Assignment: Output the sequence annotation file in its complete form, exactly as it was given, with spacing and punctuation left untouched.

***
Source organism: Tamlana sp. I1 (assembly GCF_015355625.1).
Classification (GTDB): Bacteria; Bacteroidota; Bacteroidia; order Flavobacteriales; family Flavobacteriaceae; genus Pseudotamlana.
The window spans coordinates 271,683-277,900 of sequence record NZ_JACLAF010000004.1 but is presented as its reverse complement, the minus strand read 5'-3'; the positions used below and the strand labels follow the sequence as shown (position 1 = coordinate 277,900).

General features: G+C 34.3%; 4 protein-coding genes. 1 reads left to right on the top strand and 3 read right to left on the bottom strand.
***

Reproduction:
Source organism: Tamlana sp. I1 (assembly GCF_015355625.1).
Classification (GTDB): Bacteria; Bacteroidota; Bacteroidia; order Flavobacteriales; family Flavobacteriaceae; genus Pseudotamlana.
The window spans coordinates 271,683-277,900 of sequence record NZ_JACLAF010000004.1 but is presented as its reverse complement, the minus strand read 5'-3'; the positions used below and the strand labels follow the sequence as shown (position 1 = coordinate 277,900).

General features: G+C 34.3%; 4 protein-coding genes. 1 reads left to right on the top strand and 3 read right to left on the bottom strand.